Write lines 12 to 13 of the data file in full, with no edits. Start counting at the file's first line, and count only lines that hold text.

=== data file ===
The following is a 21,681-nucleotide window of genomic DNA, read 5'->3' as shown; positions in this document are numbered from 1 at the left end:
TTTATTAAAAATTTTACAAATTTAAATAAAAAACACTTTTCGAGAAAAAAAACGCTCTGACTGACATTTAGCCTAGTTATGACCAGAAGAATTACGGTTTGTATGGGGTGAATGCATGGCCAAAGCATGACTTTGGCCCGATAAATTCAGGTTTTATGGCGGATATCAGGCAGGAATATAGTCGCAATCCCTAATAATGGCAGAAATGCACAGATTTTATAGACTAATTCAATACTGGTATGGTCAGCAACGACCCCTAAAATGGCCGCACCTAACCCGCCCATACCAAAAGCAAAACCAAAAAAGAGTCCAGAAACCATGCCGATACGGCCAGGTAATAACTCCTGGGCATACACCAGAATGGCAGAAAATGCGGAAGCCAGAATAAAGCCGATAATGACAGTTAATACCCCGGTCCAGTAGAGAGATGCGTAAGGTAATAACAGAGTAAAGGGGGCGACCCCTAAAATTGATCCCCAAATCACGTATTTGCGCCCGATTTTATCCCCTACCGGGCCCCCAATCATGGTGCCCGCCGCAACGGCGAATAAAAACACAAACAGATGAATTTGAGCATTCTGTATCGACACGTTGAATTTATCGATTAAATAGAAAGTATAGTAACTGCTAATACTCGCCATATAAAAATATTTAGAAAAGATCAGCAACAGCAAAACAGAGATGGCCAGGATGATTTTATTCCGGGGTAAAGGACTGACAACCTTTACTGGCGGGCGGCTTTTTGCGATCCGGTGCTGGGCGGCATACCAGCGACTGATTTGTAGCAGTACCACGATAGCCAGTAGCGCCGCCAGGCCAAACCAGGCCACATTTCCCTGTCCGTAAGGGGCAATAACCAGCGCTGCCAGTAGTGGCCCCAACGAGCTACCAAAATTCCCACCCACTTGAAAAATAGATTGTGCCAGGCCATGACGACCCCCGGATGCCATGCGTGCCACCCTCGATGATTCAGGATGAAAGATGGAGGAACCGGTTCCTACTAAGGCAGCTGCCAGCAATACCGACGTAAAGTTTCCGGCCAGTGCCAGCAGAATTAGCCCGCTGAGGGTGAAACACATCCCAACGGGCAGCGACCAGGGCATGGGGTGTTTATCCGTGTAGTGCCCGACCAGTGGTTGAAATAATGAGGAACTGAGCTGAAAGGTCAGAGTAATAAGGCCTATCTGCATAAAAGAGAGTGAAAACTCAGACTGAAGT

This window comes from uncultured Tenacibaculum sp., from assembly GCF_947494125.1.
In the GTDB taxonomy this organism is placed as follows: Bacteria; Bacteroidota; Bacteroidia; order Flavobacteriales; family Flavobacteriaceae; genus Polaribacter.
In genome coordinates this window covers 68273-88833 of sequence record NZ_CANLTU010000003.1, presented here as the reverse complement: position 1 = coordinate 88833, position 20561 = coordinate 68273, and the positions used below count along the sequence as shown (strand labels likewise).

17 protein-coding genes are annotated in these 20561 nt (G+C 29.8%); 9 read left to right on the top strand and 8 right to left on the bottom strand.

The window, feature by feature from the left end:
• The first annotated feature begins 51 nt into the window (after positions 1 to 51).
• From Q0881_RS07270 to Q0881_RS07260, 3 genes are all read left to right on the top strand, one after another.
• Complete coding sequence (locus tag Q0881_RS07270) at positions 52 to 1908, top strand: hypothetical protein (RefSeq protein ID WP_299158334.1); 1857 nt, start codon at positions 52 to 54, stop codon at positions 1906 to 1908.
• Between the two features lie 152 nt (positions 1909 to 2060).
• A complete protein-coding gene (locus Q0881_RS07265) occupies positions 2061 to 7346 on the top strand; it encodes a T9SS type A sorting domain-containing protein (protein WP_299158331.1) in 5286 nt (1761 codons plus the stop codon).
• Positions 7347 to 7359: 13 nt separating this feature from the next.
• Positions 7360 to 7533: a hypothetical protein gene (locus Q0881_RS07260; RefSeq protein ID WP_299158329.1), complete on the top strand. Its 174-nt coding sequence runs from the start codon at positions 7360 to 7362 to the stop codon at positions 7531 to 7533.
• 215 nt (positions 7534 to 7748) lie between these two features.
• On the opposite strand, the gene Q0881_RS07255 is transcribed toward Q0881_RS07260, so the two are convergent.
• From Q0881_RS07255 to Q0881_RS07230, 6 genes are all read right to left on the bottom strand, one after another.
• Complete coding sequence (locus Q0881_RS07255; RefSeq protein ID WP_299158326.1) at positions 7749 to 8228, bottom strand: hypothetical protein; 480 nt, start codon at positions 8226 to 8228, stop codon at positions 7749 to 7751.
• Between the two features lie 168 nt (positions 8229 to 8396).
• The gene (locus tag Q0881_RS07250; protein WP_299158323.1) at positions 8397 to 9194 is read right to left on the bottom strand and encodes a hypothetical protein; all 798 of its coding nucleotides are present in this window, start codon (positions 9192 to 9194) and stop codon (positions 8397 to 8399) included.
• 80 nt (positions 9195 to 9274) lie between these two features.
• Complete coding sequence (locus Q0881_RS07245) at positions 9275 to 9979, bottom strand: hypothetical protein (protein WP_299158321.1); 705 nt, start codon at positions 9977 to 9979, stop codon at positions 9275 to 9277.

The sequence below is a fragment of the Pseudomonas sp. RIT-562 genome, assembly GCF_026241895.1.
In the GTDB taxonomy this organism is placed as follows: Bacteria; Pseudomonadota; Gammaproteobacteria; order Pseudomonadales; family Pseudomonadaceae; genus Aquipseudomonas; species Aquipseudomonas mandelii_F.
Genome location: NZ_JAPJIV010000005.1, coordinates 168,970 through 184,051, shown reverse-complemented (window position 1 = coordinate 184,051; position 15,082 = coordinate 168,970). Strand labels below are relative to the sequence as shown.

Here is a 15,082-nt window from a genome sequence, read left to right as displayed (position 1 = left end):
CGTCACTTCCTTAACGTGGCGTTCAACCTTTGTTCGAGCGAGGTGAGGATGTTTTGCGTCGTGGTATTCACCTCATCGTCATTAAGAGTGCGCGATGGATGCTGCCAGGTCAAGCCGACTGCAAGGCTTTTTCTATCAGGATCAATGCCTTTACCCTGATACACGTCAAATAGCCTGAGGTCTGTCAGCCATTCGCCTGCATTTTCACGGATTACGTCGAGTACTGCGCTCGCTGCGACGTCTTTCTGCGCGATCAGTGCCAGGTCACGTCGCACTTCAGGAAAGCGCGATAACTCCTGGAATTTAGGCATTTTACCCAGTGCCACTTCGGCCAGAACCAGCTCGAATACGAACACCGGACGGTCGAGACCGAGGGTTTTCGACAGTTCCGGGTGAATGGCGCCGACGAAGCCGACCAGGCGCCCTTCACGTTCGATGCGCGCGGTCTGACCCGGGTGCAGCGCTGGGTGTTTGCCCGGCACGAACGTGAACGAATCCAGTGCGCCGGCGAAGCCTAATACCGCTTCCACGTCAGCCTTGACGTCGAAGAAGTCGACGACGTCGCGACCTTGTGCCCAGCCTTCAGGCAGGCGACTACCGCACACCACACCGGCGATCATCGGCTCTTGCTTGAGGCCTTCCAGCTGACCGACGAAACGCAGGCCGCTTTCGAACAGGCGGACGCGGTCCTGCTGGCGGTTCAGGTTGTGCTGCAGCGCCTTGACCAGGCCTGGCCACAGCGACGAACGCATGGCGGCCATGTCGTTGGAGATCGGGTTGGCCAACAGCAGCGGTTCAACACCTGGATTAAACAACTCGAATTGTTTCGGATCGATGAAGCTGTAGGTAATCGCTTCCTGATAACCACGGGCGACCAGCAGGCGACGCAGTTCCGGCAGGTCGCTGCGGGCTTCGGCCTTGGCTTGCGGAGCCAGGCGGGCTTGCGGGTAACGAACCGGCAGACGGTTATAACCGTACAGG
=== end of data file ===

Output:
• A complete protein-coding gene (locus Q0881_RS07265) occupies positions 2061 to 7346 on the top strand; it encodes a T9SS type A sorting domain-containing protein (protein WP_299158331.1) in 5286 nt (1761 codons plus the stop codon).
• Positions 7347 to 7359: 13 nt separating this feature from the next.